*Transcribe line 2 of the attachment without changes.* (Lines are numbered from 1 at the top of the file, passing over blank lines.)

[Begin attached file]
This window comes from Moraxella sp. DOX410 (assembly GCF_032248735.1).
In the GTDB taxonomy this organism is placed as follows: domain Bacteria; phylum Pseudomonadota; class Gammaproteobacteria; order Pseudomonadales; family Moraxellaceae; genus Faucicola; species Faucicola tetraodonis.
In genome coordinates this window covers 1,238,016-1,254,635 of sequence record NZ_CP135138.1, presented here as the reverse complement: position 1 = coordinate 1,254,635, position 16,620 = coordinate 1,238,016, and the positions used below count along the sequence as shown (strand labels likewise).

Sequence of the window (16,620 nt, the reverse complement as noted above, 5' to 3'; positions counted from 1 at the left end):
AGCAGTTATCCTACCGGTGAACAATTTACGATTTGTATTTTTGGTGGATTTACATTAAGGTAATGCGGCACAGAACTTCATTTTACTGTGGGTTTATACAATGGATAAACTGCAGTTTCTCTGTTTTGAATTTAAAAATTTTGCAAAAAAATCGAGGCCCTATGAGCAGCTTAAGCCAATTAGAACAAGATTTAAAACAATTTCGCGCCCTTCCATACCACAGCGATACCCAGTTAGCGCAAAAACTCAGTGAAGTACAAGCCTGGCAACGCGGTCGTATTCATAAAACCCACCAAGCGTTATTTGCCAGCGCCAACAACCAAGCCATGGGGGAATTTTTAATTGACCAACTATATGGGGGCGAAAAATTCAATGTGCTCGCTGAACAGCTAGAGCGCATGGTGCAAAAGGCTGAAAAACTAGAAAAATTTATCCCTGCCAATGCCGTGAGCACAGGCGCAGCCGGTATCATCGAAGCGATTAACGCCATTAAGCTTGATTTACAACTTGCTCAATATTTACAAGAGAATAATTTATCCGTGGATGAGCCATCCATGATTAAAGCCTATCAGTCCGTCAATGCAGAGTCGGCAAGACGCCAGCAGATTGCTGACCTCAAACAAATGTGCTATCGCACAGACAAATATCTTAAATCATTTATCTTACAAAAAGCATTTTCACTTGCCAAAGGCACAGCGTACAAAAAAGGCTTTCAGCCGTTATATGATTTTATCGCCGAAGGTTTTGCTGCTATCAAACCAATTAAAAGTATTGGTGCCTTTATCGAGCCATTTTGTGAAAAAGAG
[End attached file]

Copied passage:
In the GTDB taxonomy this organism is placed as follows: domain Bacteria; phylum Pseudomonadota; class Gammaproteobacteria; order Pseudomonadales; family Moraxellaceae; genus Faucicola; species Faucicola tetraodonis.